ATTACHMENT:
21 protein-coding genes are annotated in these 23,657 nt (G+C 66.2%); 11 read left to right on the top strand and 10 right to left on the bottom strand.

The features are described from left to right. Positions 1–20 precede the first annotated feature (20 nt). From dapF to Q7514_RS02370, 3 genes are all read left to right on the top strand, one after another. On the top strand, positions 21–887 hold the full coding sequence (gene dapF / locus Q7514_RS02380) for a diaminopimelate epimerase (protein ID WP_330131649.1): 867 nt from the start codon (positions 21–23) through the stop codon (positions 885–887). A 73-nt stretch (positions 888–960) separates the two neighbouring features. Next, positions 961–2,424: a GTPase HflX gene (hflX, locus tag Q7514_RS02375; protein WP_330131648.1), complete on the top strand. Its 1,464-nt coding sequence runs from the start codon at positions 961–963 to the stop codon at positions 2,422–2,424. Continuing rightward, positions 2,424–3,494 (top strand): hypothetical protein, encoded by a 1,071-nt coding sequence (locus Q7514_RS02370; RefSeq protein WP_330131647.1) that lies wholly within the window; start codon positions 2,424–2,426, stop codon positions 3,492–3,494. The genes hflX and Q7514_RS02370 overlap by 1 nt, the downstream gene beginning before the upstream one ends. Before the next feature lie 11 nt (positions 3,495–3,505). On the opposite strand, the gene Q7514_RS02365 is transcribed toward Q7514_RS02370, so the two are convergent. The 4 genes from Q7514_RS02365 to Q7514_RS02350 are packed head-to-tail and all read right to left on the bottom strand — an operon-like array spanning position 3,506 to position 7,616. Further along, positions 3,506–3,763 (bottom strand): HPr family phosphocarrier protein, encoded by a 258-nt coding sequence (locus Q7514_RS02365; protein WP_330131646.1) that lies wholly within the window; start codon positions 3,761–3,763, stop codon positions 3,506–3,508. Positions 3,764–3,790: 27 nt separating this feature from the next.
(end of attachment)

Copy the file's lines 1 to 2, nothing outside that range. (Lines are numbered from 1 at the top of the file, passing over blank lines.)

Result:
21 protein-coding genes are annotated in these 23,657 nt (G+C 66.2%); 11 read left to right on the top strand and 10 right to left on the bottom strand.

The features are described from left to right. Positions 1–20 precede the first annotated feature (20 nt). From dapF to Q7514_RS02370, 3 genes are all read left to right on the top strand, one after another. On the top strand, positions 21–887 hold the full coding sequence (gene dapF / locus Q7514_RS02380) for a diaminopimelate epimerase (protein ID WP_330131649.1): 867 nt from the start codon (positions 21–23) through the stop codon (positions 885–887). A 73-nt stretch (positions 888–960) separates the two neighbouring features. Next, positions 961–2,424: a GTPase HflX gene (hflX, locus tag Q7514_RS02375; protein WP_330131648.1), complete on the top strand. Its 1,464-nt coding sequence runs from the start codon at positions 961–963 to the stop codon at positions 2,422–2,424. Continuing rightward, positions 2,424–3,494 (top strand): hypothetical protein, encoded by a 1,071-nt coding sequence (locus Q7514_RS02370; RefSeq protein WP_330131647.1) that lies wholly within the window; start codon positions 2,424–2,426, stop codon positions 3,492–3,494. The genes hflX and Q7514_RS02370 overlap by 1 nt, the downstream gene beginning before the upstream one ends. Before the next feature lie 11 nt (positions 3,495–3,505). On the opposite strand, the gene Q7514_RS02365 is transcribed toward Q7514_RS02370, so the two are convergent. The 4 genes from Q7514_RS02365 to Q7514_RS02350 are packed head-to-tail and all read right to left on the bottom strand — an operon-like array spanning position 3,506 to position 7,616. Further along, positions 3,506–3,763 (bottom strand): HPr family phosphocarrier protein, encoded by a 258-nt coding sequence (locus Q7514_RS02365; protein WP_330131646.1) that lies wholly within the window; start codon positions 3,761–3,763, stop codon positions 3,506–3,508. Positions 3,764–3,790: 27 nt separating this feature from the next.